This tool allows health care workers to identify and trace ART patients who default from treatment and become LTFU. The US President’s Emergency Fund for AIDS Relief, through the US Agency for International Development (USAID), funded the Systems for Improved Access to Pharmaceuticals and Services (SIAPS) Program to implement the EDT at public health facilities of the Ministry of Health and Social Services in Namibia.
According to Project HOPE’s Referrals & Sexual and Reproductive Health Programme Specialist Beauty Kwenda, the Namibia Adherence and Retention Project (NARP) has relied on EDT data to trace LTFU patients and return them to ART.
“The EDT is what we rely on for information on patients to do the tracing. Without the EDT, it would be difficult to do the tracing of the patients. Facilities appreciate the tool because it used to be difficult to trace back defaulters into care because of the workload,” she said.
Health facilities that dispense ARVs also have patient care booklets and patient registers to capture patients’ contact information. However, the EDT prints out a list of patients on ART every month and provides more comprehensive information, which is used for tracing defaulters and patients who stop treatment.
“Appointment registers are not comprehensive enough. They are lists of names of patients and their follow up appointments. The filing system is not helpful because CHW have to go through all the files to pick out the names of clients that have defaulted,” Kwenda said.
Project HOPE’s NARP was implemented in 2014 in the high-HIV burdened regions of Zambezi, Kavango, and Ohangwena. Its CHWs follow up with defaulters and LTFU patients who are flagged by the EDT. Using information from the EDT and patient registers, CHWs track LTFU patients, arrange meetings, and bring patients back to the health facility to resume treatment.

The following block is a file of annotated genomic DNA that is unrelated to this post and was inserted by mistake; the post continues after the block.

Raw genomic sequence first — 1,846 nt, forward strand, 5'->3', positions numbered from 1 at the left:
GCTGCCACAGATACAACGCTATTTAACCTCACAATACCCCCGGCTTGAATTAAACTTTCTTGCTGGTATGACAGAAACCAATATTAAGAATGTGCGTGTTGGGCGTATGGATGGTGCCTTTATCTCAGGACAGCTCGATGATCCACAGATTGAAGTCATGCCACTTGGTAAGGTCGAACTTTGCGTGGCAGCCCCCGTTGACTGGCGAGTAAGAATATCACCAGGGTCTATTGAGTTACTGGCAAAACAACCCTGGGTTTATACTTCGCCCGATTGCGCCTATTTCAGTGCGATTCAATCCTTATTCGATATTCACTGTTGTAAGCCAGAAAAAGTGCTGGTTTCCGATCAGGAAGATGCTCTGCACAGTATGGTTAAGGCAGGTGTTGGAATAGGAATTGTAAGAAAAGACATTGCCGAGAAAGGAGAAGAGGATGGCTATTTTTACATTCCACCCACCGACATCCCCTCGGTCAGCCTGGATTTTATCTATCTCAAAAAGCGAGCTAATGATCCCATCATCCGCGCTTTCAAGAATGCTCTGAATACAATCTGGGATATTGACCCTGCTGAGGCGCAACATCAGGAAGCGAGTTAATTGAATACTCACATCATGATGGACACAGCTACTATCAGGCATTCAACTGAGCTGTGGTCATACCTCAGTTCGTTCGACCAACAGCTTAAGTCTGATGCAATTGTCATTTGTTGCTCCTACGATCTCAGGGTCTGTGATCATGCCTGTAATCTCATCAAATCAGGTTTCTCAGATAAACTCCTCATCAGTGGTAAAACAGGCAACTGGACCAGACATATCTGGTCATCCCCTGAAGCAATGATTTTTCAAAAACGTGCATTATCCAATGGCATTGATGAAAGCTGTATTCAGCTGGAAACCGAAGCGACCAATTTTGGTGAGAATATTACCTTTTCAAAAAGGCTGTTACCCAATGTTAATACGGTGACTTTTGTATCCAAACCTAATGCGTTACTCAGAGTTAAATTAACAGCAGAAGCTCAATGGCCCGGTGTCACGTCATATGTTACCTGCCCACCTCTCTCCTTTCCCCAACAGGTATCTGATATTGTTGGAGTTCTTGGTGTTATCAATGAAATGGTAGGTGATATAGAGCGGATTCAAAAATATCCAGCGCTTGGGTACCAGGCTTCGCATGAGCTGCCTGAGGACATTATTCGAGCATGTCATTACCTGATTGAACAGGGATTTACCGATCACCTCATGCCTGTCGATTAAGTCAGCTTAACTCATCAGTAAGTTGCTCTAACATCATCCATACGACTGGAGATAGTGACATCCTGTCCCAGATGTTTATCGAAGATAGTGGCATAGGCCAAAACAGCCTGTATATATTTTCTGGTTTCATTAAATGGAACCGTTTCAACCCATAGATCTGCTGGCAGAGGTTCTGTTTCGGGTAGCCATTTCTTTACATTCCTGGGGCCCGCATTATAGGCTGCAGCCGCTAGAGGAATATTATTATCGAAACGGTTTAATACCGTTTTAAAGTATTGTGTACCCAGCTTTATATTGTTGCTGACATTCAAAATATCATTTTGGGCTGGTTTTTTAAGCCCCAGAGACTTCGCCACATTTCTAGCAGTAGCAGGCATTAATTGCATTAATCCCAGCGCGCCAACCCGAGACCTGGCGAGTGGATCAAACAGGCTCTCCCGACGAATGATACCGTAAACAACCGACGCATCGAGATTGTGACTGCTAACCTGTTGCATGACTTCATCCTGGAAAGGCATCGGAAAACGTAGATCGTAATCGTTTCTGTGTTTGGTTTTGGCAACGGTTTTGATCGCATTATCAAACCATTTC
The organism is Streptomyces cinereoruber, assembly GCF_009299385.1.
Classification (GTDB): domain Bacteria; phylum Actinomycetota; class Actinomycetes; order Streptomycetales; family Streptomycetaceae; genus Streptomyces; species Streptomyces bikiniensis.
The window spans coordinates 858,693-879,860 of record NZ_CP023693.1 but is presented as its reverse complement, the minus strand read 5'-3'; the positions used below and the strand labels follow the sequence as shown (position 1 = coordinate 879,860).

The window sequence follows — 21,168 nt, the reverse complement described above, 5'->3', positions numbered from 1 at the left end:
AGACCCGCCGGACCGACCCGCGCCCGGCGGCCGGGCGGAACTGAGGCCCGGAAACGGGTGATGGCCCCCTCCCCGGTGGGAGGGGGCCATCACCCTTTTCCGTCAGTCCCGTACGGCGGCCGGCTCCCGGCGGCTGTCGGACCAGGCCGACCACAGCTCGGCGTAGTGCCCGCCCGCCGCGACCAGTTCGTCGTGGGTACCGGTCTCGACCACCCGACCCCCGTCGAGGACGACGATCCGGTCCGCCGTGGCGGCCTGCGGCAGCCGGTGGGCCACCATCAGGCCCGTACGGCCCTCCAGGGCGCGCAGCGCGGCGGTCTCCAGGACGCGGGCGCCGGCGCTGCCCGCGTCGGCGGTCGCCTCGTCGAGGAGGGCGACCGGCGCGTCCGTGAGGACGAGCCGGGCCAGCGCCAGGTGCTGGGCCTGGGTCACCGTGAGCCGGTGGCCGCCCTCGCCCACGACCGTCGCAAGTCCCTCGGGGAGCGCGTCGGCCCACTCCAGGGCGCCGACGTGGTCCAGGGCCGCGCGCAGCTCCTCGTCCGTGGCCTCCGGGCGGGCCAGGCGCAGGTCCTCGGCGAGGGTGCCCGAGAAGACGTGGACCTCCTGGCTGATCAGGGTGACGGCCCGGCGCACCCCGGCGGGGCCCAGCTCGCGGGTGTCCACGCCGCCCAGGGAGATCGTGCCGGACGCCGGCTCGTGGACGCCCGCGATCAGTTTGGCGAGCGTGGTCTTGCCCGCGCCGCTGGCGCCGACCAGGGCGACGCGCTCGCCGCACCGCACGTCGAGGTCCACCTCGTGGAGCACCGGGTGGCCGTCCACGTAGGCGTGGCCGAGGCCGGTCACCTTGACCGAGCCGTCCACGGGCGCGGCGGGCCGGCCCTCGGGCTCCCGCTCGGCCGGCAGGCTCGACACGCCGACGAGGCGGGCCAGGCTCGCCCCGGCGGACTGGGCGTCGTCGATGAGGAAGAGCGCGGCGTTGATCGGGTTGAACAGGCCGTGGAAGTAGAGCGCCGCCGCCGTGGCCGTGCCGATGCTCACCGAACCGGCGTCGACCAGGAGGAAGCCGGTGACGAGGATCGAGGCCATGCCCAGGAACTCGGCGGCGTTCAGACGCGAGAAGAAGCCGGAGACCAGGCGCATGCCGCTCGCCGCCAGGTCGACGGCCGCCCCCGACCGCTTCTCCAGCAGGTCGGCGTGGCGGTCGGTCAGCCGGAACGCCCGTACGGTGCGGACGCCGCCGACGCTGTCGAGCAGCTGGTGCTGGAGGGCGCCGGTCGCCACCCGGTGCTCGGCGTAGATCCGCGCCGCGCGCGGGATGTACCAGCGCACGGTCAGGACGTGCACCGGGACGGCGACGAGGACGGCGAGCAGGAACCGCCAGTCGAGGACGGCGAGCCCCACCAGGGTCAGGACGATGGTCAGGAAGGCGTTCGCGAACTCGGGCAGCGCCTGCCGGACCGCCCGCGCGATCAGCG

Patients by the Numbers
According to the EDT, more than 7,600 patients defaulted on ART between October 2014 and September 2015. The majority of these were in the Zambezi, Ohangwena and Kavango regions of Namibia. Project HOPE traced more than 7,200 of these patients and returned approximately 50% (3,560 patients) to treatment. The remainder had transferred to other health facilities, were hospitalized, or refused to return.
Between October 2015 and September 2016, 4,374 patients were identified as LTFU in the EDT, with the majority being from Kavango and Ohangwena. While 4,234 patients (97%) were traced, only 2,752 (65%) were returned to care.
There were some initial challenges with the EDT because data were not up to date in the electronic system. As a result, patients who had died were still in the system as LTFU, which inflated the numbers reported by the EDT. This problem has since been corrected.
“With CHWs regularly following up and tracing people on the EDT missed appointment list and providing feedback on the tracing outcomes to the health facilities and the pharmacies to update the electronic system, the number of LTFU patients as reported from the EDT is expected to decrease with time as we update the system with outcomes from the tracing by CHWs,” Kwenda said. Fewer patients are now flagged as missing for more than three or four months because the EDT is regularly updated and patients are followed up quickly.
The EDT remains a vital tool for providing information that is used for bringing LTFU patients into care, but its more consistent use by health workers could improve results.
“If it were updated all the time, the EDT is a very useful tool. We need to encourage its consistent use and follow up on patients that are actually picking up their medicine,” said Kwenda.
*Names have been changed.
Acknowledgement: The authors acknowledge the collaboration and contribution made to this story by Beauty Kwenda, the Referrals & Sexual and Reproductive Health Programme Specialist of Project HOPE’s USAID-funded NARP, and Frai Anna Munungwa, Project HOPE’s community health worker and treatment supporter.